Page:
Arizona Voters Say “Yes” to Medical Marijuana

Last modified: August 6, 2013 03:06:02 AM

Cannabis sativa. Marijuana leaf

Arizona has become the most recent state to approve a measure that will allow people with certain conditions to get a prescription for medical marijuana. Fourteen other states, along with the District of Columbia, have such laws already on the books. The unofficial results of the Nov. 2 vote were posted on the website of the Arizona Secretary of State. Following the vote on Proposition 203, Arizona officials said the vote was too close to call. The state said “yes” votes represented 50.1 percent of the vote, while 49.8 percent said “no.” More than 1.6 million votes were cast and the measure passed by a narrow margin of about 4,341 votes.

The Arizona Department of Health Services will soon begin looking at who will be able to dispense medical marijuana and patient applications. Under the Arizona measure, medical doctors could recommend that certain patients be permitted to obtain the drug from designated and regulated outlets. Patients for whom marijuana may be recommended could suffer from conditions including cancer, HIV/AIDS, Alzheimer’s disease, glaucoma and Hepatitis C.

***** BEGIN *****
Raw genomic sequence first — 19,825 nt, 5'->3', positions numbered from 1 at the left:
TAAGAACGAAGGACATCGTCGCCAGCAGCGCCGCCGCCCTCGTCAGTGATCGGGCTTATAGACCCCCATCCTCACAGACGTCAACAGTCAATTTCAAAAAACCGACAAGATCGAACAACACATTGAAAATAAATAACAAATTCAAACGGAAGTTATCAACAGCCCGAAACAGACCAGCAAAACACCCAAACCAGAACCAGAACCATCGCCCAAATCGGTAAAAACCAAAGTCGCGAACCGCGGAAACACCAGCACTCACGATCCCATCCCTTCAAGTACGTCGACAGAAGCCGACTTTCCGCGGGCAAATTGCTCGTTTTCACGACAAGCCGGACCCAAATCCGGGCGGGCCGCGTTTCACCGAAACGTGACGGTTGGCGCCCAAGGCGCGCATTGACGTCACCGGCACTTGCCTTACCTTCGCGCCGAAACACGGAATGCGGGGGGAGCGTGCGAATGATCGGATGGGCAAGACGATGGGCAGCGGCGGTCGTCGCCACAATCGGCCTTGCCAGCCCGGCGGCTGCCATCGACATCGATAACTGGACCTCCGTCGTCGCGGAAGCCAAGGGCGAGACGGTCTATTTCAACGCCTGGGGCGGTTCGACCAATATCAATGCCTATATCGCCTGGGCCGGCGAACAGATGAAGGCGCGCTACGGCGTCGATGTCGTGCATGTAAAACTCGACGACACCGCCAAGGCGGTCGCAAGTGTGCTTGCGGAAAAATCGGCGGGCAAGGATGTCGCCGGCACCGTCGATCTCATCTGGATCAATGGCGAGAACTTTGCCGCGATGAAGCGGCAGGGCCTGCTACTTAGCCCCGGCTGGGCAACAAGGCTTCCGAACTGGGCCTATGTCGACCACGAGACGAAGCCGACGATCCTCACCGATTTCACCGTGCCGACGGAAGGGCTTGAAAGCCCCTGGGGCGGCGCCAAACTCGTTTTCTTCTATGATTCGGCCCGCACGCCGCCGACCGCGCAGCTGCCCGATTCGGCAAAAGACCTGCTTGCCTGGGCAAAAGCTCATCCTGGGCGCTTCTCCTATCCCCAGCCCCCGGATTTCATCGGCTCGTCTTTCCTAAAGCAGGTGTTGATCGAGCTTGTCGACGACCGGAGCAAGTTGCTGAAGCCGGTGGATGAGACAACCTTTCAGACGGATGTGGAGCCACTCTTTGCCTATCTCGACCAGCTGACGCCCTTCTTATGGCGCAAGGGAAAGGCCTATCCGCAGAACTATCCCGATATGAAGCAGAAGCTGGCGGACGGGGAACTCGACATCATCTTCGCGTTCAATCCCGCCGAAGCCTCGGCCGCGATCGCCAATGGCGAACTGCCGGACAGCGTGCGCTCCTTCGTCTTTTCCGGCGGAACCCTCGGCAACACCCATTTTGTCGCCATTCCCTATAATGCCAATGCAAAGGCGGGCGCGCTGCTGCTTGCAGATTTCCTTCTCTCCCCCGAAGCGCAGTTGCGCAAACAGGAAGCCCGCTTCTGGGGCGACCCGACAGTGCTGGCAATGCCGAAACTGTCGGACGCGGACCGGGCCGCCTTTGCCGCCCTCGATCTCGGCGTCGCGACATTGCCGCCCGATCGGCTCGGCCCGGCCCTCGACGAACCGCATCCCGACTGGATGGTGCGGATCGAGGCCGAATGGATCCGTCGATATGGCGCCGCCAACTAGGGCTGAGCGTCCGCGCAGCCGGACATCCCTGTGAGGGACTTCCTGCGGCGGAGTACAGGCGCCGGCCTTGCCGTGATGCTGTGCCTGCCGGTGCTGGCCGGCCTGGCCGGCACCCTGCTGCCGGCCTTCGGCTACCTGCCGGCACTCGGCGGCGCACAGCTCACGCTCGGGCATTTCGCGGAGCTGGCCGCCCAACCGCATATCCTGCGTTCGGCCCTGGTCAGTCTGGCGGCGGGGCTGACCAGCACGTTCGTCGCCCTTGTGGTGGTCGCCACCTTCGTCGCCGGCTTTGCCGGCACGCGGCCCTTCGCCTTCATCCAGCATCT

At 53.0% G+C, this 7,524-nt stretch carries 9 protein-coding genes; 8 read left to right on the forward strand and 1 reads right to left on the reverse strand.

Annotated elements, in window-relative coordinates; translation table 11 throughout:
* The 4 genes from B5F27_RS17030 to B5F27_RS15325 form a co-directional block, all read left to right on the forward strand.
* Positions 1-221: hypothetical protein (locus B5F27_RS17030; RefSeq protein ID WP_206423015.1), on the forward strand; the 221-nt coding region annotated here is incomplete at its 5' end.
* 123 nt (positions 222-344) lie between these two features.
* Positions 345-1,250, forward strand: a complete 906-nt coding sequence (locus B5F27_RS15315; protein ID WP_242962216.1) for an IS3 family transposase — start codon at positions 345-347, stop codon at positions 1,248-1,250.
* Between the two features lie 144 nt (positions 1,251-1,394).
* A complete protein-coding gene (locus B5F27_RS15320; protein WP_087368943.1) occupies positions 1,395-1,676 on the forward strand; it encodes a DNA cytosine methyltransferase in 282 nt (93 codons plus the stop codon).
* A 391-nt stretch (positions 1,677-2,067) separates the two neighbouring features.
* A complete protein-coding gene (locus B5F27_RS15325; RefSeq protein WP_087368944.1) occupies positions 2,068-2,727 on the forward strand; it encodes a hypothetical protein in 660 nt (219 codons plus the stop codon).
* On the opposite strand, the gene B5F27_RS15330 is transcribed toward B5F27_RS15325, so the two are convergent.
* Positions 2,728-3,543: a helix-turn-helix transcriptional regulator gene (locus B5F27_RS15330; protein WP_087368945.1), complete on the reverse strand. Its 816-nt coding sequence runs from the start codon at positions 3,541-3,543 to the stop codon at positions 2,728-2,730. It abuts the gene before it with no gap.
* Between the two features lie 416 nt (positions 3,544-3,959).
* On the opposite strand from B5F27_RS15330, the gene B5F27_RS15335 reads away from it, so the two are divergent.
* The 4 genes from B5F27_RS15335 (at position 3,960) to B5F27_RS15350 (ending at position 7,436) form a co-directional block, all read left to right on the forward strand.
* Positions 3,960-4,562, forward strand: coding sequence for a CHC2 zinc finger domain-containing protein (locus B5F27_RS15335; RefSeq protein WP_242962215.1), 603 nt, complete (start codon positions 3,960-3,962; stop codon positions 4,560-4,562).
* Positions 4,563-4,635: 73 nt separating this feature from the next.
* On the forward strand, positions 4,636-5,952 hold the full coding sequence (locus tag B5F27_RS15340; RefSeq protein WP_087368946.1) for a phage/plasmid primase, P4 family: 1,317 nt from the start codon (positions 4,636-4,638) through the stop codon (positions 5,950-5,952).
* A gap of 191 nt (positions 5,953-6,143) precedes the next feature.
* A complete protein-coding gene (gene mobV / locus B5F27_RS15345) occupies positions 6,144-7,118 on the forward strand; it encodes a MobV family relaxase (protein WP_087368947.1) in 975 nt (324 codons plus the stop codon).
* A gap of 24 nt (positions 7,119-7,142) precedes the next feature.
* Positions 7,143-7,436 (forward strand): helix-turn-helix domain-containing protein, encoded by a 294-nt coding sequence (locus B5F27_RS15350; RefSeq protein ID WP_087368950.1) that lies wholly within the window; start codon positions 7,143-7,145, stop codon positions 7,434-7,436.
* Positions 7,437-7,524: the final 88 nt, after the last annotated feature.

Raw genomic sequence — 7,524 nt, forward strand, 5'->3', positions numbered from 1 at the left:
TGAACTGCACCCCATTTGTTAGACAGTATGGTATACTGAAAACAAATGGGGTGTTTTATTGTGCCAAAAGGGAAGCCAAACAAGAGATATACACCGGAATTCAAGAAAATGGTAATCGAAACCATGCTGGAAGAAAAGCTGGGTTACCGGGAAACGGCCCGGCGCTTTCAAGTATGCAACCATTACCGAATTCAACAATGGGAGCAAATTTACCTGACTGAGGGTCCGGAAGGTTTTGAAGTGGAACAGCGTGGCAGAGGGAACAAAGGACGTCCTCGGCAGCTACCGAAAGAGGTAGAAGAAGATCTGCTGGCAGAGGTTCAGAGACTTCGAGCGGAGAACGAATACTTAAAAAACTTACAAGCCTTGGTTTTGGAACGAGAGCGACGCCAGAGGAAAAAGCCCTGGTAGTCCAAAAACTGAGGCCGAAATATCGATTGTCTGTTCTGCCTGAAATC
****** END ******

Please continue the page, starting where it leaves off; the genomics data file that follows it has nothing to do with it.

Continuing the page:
In addition to the District of Columbia, these states have approved similar propositions: Alaska, California, Colorado, Hawaii, Maine, Michigan, Montana, Nevada, New Jersey, New Mexico, Oregon, Rhode Island, Vermont and Washington. States have individual rules about the fees and allowable possession limits that will be imposed. Conditions for which medical marijuana may be prescribed also can vary by state.

Since 1972, marijuana has been regulated by the government. It’s considered a Schedule I Controlled Substance because it was said at the time it had no accepted medical purpose. Now that that’s changing, there are people on both sides, arguing why the drug should and shouldn’t be legal, even for medical use. Marijuana has long been blamed for providing a “gateway” to more serious drug use. Opponents of decriminalization for medical use say marijuana can also be addictive and that there are plenty of legal drugs available to help people with these conditions. Proponents of the measure argue that medical marijuana can be a safe, effective treatment for people who are suffering. They maintain that marijuana’s effects can help pain and other symptoms associated with certain conditions.